Could this be part of the reason why 25% of Americans cancelled 3 or more entertainment streaming services in the last 2 years? Could it be why U.S. union membership hit record lows in 2023? Could it be why the majority of membership associations stopped growing in 2020 and why over half still saw no growth (or declining membership) in 2023? There has even been a 70% surge in declined subscription billings, which is when a recurring charge is declined because there’s not enough money available in the linked account. 

downright poor

Certainly, people are looking to change their spending habits in order to achieve wallet wellness. One study showed that 77% of consumers plan to spend less on non-essential products and services this year as a direct result of the current economy, and 21% are even trying to reduce their spending on essentials. Perhaps even more tellingly, they’re more willing than ever to abandon their regular brands and try something different to save money.

Making Your Membership Matter: How to Stay Relevant in Hard Times

Member acquisition and retention is always a challenge, but it’s even more so when your audience is worried about paying the next bill. The consumer of today is more price sensitive, more value-conscious, quicker to blame and slower to trust. Has your business already felt the pinch?

When people are worried about the future, they’re pickier about where they spend their precious discretionary dollars. Now, more than ever, businesses have to deliver undeniable value. They need to show empathy and be willing to adapt to the current environment. The good news is, many businesses are able to thrive and grow, even when times are tough. Here are 5 strategies to get started:

Craft Empathetic Messaging

Empathy is the number one ingredient needed to communicate during any crisis. It should permeate through every interaction you audience has with your business, be that face-to-face, through outgoing emails, through customer service, via social media, etc.

Empathy in business communication could come in many forms. It could look like taking a member-centric, rather than a sales-centric approach to marketing your business. It could look like empowering customer service reps to address dissatisfaction and offer personalized solutions. It could look like doubling down on social responsibility and ethical practices. It could look like actively engaging with your online community to foster a supportive environment. It could look like proactively disclosing changes and explaining the reasons behind them.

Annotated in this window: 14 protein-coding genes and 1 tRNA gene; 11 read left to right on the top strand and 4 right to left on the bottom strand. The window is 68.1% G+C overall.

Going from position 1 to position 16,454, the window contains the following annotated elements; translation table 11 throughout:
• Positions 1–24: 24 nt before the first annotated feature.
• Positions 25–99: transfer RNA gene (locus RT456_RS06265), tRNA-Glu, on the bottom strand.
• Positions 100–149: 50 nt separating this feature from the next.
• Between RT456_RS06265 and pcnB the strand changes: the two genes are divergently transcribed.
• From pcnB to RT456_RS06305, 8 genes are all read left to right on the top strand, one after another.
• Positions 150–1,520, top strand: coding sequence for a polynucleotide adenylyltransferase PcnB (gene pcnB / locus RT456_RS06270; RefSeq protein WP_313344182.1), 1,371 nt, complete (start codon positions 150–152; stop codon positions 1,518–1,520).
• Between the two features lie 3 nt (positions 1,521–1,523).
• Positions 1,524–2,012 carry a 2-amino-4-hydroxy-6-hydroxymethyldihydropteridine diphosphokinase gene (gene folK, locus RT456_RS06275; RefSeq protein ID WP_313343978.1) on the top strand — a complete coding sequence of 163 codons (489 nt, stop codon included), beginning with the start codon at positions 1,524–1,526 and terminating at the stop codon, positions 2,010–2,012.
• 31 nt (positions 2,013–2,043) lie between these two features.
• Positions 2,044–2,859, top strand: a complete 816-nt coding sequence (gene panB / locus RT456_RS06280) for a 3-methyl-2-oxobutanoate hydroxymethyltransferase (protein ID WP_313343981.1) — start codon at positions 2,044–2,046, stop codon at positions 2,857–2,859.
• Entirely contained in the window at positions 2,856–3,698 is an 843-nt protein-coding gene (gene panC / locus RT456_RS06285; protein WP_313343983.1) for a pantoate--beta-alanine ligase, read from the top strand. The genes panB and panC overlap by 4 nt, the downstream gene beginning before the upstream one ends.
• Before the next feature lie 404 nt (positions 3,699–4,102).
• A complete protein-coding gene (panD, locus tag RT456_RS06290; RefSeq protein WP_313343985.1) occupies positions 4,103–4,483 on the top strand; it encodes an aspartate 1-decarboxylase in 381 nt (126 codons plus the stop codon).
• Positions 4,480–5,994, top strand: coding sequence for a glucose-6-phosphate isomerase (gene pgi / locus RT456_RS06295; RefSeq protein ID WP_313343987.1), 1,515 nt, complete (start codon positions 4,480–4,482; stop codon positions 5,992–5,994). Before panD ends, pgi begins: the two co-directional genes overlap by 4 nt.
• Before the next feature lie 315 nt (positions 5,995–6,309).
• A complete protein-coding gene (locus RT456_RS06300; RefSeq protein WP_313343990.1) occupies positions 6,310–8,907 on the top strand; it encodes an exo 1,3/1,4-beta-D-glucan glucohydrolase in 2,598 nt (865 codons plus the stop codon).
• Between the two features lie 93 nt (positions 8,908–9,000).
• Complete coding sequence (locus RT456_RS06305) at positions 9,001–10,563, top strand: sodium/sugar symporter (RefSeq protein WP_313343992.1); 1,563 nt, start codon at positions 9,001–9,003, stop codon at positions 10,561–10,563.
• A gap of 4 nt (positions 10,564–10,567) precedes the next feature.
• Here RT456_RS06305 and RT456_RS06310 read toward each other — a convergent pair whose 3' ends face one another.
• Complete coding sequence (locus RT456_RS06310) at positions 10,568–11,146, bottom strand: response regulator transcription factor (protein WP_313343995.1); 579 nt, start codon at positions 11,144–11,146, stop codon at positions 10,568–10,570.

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Businesses, too, are affected by inflation. Many have to make difficult decisions like raising prices and dues, cutting back on products or benefits and/or laying off staff. Unfortunately, these actions quickly erode member trust during a time when they have little trust to spare.

People are more likely than ever to blame inflation on corporate greed, going so far as to call it “greedflation.” In droves, they’re turning against companies that treat their employees poorly. Therefore, businesses need to be very transparent when delivering bad news. Fortunately, customers are more likely to show empathy and forgiveness toward businesses that show them empathy first.

Offer Flexible Membership Options

When times are tough and budgets are tight, some consumers have no choice but to take an “everything must go” approach to their subscriptions and discretionary spending. Therefore, businesses with an all-or-nothing approach to membership will likely see more and more members choose “nothing.” There are other options to explore that give members the flexibility to stay within their budget without saying goodbye, maybe forever.

number one worry

Perhaps your members would appreciate the option to drop down to a more affordable membership tier (with limited benefits) for a time? Or, maybe some would choose to pause membership for a short time until it fits in the budget again if given the chance. Flexibility allows businesses to continue a positive relationship with their audiences, giving consumers a good reason to return as soon as they are able.